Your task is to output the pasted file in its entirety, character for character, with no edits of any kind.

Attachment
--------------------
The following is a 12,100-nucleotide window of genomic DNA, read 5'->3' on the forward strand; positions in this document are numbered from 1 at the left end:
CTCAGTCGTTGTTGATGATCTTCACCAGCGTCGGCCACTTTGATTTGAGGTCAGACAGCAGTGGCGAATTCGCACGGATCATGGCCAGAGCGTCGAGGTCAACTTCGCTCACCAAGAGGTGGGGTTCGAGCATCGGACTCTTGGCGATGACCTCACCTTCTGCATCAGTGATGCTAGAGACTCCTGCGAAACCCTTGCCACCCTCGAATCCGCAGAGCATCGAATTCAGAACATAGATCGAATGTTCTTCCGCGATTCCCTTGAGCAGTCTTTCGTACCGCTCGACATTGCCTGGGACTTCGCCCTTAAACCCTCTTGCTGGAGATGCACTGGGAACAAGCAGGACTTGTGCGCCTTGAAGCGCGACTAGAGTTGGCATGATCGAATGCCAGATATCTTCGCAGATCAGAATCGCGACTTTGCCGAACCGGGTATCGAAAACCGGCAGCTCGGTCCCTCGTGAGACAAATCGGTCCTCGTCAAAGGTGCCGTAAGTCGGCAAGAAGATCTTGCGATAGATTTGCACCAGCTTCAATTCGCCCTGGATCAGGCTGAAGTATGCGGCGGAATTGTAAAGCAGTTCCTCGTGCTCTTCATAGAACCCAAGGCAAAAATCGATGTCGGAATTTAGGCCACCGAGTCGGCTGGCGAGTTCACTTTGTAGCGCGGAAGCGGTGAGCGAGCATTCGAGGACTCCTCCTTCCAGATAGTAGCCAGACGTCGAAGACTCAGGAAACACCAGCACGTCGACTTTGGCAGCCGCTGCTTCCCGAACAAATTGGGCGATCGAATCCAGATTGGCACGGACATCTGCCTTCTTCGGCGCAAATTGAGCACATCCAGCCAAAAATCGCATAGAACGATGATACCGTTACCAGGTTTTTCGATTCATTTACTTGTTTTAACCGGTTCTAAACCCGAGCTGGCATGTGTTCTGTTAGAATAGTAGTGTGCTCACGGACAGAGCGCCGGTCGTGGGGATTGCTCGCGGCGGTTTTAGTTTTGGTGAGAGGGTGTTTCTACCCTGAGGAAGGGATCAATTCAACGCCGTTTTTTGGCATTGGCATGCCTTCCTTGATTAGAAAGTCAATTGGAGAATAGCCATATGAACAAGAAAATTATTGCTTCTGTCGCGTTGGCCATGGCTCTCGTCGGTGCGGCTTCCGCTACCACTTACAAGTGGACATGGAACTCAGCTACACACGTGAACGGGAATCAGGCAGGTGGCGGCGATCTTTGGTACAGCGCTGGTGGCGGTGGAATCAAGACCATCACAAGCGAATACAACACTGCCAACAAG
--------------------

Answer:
The following is a 12,100-nucleotide window of genomic DNA, read 5'->3' on the forward strand; positions in this document are numbered from 1 at the left end:
CTCAGTCGTTGTTGATGATCTTCACCAGCGTCGGCCACTTTGATTTGAGGTCAGACAGCAGTGGCGAATTCGCACGGATCATGGCCAGAGCGTCGAGGTCAACTTCGCTCACCAAGAGGTGGGGTTCGAGCATCGGACTCTTGGCGATGACCTCACCTTCTGCATCAGTGATGCTAGAGACTCCTGCGAAACCCTTGCCACCCTCGAATCCGCAGAGCATCGAATTCAGAACATAGATCGAATGTTCTTCCGCGATTCCCTTGAGCAGTCTTTCGTACCGCTCGACATTGCCTGGGACTTCGCCCTTAAACCCTCTTGCTGGAGATGCACTGGGAACAAGCAGGACTTGTGCGCCTTGAAGCGCGACTAGAGTTGGCATGATCGAATGCCAGATATCTTCGCAGATCAGAATCGCGACTTTGCCGAACCGGGTATCGAAAACCGGCAGCTCGGTCCCTCGTGAGACAAATCGGTCCTCGTCAAAGGTGCCGTAAGTCGGCAAGAAGATCTTGCGATAGATTTGCACCAGCTTCAATTCGCCCTGGATCAGGCTGAAGTATGCGGCGGAATTGTAAAGCAGTTCCTCGTGCTCTTCATAGAACCCAAGGCAAAAATCGATGTCGGAATTTAGGCCACCGAGTCGGCTGGCGAGTTCACTTTGTAGCGCGGAAGCGGTGAGCGAGCATTCGAGGACTCCTCCTTCCAGATAGTAGCCAGACGTCGAAGACTCAGGAAACACCAGCACGTCGACTTTGGCAGCCGCTGCTTCCCGAACAAATTGGGCGATCGAATCCAGATTGGCACGGACATCTGCCTTCTTCGGCGCAAATTGAGCACATCCAGCCAAAAATCGCATAGAACGATGATACCGTTACCAGGTTTTTCGATTCATTTACTTGTTTTAACCGGTTCTAAACCCGAGCTGGCATGTGTTCTGTTAGAATAGTAGTGTGCTCACGGACAGAGCGCCGGTCGTGGGGATTGCTCGCGGCGGTTTTAGTTTTGGTGAGAGGGTGTTTCTACCCTGAGGAAGGGATCAATTCAACGCCGTTTTTTGGCATTGGCATGCCTTCCTTGATTAGAAAGTCAATTGGAGAATAGCCATATGAACAAGAAAATTATTGCTTCTGTCGCGTTGGCCATGGCTCTCGTCGGTGCGGCTTCCGCTACCACTTACAAGTGGACATGGAACTCAGCTACACACGTGAACGGGAATCAGGCAGGTGGCGGCGATCTTTGGTACAGCGCTGGTGGCGGTGGAATCAAGACCATCACAAGCGAATACAACACTGCCAACAAG